The budget impact varies considerably with the cost offset; and in the least favourable case (ie, at the high limit of the 95% confidence interval of the cost offset; see Table 3) it would cost the DHB $6118 per NHF device over a 5-year period. If the cost of a hospital admission is lower in Denmark relative to the local cost of the NHF device, the cost difference between treatment and control arms of the clinical study might not outweigh the cost of therapy. However, our sensitivity analysis showed that if the cost of a hospital admission was 20% lower there would still be a substantial cost savings over the lifetime of the device in the NZ context (Table 5). Furthermore, we showed that even an increase of 50% in the capital cost of the equipment would have only a minor effect on the cost savings. On the other hand, the economic outcome of the analysis is sensitive to the cost offset that was determined from the number of hospital admissions averted (Table 5).

In practice, the mean cost of hospital admissions for exacerbations of COPD is unlikely to be 20% more or less than that which we measured. The capital cost of the NHF equipment is realistic for the New Zealand market, although it was substantially higher for the Danish economic evaluation and it could differ across other markets.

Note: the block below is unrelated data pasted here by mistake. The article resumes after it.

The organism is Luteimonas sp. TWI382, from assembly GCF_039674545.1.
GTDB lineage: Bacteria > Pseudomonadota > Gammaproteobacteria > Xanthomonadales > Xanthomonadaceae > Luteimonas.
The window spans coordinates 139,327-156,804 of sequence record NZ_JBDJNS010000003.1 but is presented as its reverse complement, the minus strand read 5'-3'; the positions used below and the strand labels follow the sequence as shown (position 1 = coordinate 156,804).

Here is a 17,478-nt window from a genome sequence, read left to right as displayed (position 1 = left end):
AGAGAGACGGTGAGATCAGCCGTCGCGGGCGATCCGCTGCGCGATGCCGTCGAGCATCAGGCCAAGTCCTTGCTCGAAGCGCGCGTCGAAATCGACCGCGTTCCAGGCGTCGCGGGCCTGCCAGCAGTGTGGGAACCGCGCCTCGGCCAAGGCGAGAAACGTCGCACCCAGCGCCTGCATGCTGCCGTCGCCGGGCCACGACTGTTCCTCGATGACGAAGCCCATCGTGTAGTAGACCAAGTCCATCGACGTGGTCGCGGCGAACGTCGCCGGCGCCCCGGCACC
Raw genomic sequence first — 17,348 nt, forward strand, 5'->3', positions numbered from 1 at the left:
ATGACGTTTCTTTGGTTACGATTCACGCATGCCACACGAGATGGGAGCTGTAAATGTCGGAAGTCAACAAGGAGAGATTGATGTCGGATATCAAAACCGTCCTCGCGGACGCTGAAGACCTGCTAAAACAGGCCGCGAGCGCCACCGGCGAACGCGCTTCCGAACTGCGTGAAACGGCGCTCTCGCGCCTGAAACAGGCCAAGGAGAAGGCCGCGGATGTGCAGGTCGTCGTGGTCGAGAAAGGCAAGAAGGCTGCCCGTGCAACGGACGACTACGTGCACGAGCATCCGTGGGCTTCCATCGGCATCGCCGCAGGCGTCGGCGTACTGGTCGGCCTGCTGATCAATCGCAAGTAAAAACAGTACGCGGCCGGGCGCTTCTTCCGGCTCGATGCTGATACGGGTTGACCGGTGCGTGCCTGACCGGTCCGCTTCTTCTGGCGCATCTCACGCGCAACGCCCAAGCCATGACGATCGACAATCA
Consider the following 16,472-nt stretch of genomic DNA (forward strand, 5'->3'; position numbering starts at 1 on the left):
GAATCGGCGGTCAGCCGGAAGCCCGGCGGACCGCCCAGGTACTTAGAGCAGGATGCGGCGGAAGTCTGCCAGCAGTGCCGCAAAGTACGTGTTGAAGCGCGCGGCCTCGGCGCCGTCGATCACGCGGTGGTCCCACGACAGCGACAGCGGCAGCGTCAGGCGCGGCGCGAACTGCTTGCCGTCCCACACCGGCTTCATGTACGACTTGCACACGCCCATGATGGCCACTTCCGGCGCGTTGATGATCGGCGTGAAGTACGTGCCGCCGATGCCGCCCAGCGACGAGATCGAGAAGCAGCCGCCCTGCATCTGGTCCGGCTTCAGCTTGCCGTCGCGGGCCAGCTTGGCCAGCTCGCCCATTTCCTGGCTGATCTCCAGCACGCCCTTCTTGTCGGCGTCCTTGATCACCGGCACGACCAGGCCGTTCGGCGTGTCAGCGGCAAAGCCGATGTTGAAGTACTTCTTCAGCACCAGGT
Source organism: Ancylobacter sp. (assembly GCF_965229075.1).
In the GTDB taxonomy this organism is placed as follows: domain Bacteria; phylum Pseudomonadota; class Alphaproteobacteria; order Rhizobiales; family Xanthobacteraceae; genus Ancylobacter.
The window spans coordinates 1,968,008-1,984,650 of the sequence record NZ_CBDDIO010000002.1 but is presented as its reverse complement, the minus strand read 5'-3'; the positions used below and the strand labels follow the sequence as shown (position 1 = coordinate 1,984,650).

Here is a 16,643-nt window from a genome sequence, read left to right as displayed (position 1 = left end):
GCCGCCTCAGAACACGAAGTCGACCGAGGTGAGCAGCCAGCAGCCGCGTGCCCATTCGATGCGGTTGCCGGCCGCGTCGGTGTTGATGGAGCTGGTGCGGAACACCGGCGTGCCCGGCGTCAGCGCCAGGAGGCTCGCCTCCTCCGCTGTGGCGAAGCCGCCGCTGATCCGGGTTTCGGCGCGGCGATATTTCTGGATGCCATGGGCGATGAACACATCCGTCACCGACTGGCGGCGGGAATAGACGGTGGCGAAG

If a decision needs to be made between purchasing the NHF device versus other hospital purchases within a given financial year, it is appropriate to discount future costs to net present value, independent of inflation. At net present value (NPV), all other variables being equal, and using a discount rate of 5% per annum, there is a predicted cost saving of $16,934 per device over its 5-year lifetime at 90% usage. In the least favourable case (ie at the high limit of the 95% confidence interval of the cost offset; Table 3), the device would cost the DHB $5562 over 5 years at net present value (Table 5).


This is the first study to show that for sequential COPD patients receiving long-term oxygen therapy, NHF is very likely to be cost saving to the hospital budget. The cost saving to the overall healthcare budget is underestimated because the clinical trial showed a substantial reduction in exacerbations of COPD, a proportion of which were managed in the community but were not included in this analysis.15 However, self-managed exacerbations, primary care, medications and non-admitted Emergency Department visits (if any) would cost considerably less on average than the cost of a hospital admission; therefore, additional cost savings would be modest. Further, if patients were instructed to increase their use of NHF during an exacerbation they would potentially derive three specific benefits: (a) a reduction in the work of breathing (ie reduced positive end-expiratory pressure; PEEP)10,18 (b) a reduction in hypercapnia7–9,19 and (c) an increase in mucociliary clearance for those suffering symptoms of bronchitis.20 The Danish study did not attempt to amplify the positive effects of NHF by suggesting that usage be increased during exacerbations.